Evolving "New Marketing" Philosophies By Merging Existing Concepts: Application Of Process Within Small High-Technology Firms
Abstract:The important role of small high-technology firms in both job creation and new innovations capable of sustaining a country's competitive advantage has understandably caused many Governments to be interested in factors influencing the market performance of these types of firm. A potential hazard with alternative emerging theories about appropriate marketing philosophies is that polarisation of opinions may cause theorists to reject alternative perspectives despite the fact that observations of "real world" marketing practice may suggest that a hybrid managerial approach is the most appropriate response to prevailing market circumstances. If one accepts this perspective, it permits merger of the transactional, relationship and entrepreneurial schools of marketing thought; thereby generating alternative approaches to marketing practice based upon (i) conservative-transactional, (ii) conservative-relationship, (iii) entrepreneurial-transactional and (iv) entrepreneurial-relationship orientations.
Research questions which arise about a hybrid concept are whether orientation might influence overall performance and the level of internal organisational competencies required of the firm in the key areas of innovation, HRM, employee productivity and decision-making. The results of a mail survey measuring revenue growth suggest that an entrepreneurial-relationship orientation will enhance overall performance of small high-technology firms. The survey also suggests that as entrepreneurial high-technology firms move closer to customers they exhibit higher competencies in areas such as HRM, employee productivity, management of quality and utilisation of information in decision-making.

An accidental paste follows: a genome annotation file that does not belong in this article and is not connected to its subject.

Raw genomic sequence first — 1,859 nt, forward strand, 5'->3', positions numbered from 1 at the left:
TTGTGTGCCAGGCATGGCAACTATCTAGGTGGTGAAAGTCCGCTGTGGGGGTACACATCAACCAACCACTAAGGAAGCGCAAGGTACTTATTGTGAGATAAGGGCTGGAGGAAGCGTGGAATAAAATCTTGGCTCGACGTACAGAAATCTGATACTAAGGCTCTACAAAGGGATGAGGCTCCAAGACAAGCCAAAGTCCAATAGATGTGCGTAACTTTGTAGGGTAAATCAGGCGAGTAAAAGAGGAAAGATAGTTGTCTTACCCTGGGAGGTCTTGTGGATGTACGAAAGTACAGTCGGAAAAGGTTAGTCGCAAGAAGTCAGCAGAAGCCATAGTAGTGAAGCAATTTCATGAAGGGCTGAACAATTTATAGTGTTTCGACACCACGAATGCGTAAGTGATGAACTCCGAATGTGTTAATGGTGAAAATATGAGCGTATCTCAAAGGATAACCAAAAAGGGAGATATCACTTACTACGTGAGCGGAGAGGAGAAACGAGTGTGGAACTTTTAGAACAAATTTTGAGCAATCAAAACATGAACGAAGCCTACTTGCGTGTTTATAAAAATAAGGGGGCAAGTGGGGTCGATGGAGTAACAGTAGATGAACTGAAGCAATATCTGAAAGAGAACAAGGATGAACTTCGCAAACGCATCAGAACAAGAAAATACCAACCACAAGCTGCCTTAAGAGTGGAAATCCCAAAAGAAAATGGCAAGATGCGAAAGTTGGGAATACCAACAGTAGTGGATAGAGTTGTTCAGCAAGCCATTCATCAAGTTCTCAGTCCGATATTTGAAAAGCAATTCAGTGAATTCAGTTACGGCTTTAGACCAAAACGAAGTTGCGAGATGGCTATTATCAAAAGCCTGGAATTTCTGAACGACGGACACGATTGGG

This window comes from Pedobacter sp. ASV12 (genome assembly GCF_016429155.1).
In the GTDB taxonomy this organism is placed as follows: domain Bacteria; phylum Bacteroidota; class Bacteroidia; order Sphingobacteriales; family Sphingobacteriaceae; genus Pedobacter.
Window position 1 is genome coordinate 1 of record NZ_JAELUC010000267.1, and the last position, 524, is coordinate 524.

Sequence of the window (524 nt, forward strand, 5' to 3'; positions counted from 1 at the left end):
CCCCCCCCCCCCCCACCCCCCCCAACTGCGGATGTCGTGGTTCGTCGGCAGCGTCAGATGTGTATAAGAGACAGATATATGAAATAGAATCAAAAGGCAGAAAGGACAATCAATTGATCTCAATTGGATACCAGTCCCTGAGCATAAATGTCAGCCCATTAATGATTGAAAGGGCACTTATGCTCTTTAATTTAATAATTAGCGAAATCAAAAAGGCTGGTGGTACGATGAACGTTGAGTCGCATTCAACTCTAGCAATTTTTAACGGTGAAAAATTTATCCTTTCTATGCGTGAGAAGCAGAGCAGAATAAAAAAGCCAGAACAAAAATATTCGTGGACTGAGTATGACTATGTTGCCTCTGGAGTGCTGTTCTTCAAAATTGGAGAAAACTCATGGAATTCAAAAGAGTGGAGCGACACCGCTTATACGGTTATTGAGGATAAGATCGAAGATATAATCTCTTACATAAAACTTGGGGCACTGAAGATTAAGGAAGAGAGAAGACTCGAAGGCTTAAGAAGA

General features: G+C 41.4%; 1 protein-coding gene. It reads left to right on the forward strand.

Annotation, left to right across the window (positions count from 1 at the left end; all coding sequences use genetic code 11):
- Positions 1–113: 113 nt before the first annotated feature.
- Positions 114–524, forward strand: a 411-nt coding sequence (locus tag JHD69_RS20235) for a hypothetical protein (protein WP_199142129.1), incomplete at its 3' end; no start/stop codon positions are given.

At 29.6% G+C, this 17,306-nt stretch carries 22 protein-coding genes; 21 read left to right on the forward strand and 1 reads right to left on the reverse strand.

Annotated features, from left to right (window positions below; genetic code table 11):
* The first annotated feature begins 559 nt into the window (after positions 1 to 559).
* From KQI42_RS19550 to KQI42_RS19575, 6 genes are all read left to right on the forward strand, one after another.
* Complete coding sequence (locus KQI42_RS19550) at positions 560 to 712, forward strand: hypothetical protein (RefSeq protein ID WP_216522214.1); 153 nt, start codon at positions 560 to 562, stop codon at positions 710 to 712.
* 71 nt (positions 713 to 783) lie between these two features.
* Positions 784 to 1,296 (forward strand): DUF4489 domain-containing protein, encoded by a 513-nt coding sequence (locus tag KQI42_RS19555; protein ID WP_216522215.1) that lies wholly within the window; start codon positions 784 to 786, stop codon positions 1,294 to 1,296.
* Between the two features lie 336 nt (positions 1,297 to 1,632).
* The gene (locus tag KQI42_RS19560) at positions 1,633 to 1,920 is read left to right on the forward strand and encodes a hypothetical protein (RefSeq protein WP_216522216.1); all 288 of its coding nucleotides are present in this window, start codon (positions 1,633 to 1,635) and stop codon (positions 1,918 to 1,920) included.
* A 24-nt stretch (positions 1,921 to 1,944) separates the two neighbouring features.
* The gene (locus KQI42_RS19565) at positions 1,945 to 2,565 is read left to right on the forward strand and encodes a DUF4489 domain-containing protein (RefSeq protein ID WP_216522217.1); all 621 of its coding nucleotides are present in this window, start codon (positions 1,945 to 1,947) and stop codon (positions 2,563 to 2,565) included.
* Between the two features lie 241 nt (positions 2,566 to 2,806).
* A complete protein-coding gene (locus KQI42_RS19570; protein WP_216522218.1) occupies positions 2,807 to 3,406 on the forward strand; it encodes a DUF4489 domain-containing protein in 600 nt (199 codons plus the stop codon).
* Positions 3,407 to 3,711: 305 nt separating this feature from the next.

It is concluded that the research has some interesting implications concerning the appropriate marketing styles available to small, high-technology firms. As entrepreneurial and relationship marketing can enhance performance, then possibly an owner/manager seeking to increase sales may be able to select a style which seem appropriate both to the degree to which customers seek closer relationships with suppliers and the vision of the firm concerning the importance of innovation as a strategy for delivering customer satisfaction. Further research is needed in order to gain additional understanding of (a) the influence of organisational competencies on overall performance and (b) whether marketing style might influence how small high-technology firms acquire the knowledge they require to improve internal operational processes.